Language is a funny thing. We learn our native tongues so early that we never realize how complicated they are. When we use odd, idiomatic phrases, oftentimes we utter them without even batting an eye. If you ever stop and think, why the heck do we say that? then you’re in the right place. We’re here to discuss the origins of the phrase, “To be worth one’s salt.”
Salt is a ubiquitous table dressing, sold at grocery stores for a few dollars and always in abundance. We sprinkle it over popcorn and potatoes without a second thought, use it in recipes, and even throw some over our shoulder to keep the devil at bay. But it wasn’t always this way.
Thousands of years ago, salt was a big deal. This precious commodity was laborious to produce, perilous to transport, and expensive. If you wanted to get your hands on some, you had to be wealthy, noble, or both. Figures!
Have you ever heard someone use the phrase “above the salt” to compliment someone? This saying has origins in the medieval period and refers to where salt sat on the banquet tables of the rich. Nobles gave the exalted seasoning pride of place at the center. The lord of the house, his family, and anyone of rank sat “above the salt.” The less reputable guests or servants hung out below.
Salt was treasured in myriad ancient cultures. It was precious to the Egyptians, Greeks, Tamils, Chinese, and many others. People used it to preserve food, nourish their bodies, cure ailments, carry out superstitious rites, and of course, make meals taste more delicious. Its capacity to extend the life of meat and other edibles for long periods of time has had staggering effects on history. Without the necessary provisions, explorers wouldn’t be able to navigate the open seas and armies couldn’t march long distances.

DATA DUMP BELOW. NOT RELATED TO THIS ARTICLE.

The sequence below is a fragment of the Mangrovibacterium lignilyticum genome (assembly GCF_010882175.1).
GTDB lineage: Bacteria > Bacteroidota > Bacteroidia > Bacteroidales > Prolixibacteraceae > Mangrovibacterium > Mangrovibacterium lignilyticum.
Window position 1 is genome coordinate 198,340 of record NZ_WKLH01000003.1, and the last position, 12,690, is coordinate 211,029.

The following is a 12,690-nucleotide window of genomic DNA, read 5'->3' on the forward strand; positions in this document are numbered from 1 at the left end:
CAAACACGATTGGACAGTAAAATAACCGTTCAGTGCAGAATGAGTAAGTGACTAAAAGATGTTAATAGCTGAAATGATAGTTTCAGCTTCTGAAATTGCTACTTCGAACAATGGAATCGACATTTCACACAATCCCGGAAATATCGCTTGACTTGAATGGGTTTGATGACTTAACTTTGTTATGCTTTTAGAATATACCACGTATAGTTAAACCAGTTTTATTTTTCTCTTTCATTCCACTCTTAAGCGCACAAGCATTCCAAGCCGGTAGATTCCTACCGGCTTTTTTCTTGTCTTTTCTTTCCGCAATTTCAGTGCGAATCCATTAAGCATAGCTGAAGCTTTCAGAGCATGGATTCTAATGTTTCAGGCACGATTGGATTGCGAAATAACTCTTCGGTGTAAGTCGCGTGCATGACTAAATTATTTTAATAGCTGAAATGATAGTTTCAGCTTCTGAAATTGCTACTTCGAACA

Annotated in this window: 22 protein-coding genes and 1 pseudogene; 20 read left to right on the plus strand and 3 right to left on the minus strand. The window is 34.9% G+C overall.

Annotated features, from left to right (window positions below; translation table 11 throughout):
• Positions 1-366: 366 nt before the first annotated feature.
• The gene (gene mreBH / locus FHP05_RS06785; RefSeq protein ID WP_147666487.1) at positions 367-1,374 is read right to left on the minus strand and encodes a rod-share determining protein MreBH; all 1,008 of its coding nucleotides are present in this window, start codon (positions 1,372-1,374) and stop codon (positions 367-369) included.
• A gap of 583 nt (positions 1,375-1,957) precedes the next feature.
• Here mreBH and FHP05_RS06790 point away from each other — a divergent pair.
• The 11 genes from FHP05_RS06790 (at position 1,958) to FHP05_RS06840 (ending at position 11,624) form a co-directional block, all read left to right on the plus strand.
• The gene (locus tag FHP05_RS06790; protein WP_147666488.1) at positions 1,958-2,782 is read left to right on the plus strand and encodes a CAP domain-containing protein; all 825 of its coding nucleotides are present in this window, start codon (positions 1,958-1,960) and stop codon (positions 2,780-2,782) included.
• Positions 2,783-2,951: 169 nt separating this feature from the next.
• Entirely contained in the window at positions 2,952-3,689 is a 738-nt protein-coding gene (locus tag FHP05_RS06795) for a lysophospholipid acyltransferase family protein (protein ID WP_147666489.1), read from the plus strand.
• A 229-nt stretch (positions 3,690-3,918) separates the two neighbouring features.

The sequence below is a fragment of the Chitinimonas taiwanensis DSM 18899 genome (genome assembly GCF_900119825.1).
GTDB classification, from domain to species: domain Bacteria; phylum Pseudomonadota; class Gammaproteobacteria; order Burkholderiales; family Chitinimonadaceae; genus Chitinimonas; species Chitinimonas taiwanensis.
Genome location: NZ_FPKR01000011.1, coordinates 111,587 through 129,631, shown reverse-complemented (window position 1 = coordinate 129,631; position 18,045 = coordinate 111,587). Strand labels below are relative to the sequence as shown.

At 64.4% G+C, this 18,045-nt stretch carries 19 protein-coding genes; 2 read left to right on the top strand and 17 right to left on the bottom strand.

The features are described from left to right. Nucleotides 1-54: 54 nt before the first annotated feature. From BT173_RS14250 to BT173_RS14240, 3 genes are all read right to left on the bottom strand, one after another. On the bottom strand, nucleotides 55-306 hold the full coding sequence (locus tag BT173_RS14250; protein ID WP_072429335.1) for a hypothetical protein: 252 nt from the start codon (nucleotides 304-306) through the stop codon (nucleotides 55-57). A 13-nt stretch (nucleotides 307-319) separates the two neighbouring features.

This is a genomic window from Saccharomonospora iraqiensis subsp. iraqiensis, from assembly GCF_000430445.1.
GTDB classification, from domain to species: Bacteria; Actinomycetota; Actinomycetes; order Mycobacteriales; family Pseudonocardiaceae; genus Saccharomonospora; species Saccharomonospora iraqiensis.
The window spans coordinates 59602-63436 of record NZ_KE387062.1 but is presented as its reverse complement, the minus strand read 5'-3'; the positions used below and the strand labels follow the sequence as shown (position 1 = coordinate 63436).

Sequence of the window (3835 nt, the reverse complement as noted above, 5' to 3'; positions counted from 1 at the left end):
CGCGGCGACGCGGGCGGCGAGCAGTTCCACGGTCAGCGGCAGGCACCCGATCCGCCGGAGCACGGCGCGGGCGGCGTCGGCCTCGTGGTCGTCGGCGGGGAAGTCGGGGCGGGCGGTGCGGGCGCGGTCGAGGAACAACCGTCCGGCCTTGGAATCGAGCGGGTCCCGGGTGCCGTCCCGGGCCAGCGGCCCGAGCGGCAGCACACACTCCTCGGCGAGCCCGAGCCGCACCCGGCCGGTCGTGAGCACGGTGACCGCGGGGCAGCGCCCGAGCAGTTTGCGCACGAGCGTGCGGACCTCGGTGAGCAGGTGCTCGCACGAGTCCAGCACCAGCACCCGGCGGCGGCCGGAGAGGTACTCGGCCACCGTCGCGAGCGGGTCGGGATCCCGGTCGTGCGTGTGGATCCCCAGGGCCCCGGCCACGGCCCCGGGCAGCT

Because it was such a big deal, salt was valuable enough to replace money on a few occasions. According to some sources, Roman soldiers were possibly paid in salt from time to time or else given a stipend, or salarium, to buy some. The word salary comes from this old Latin word. Did you buy salt with your last paycheck? Because apparently that’s what it was for.
There were also instances of ancient Greeks selling slaves for salt. If you were a subpar slave (nevermind the subpar humans trading other humans), then you weren’t “worth your salt.”
“To be worth one’s salt,” then, means you’re capable, competent, and deserving of pay. Or good enough to be a slave, we guess. While the roots of the phrase have origins in ancient customs, one of the earliest written instances of it is surprisingly recent. The African Memoranda, a report of an expedition to Guinea-Bissau, written by one Philip Beaver in 1805, states:
“Hayles has been my most useful man, but of late not worth his salt.”
Damn it, Hayles.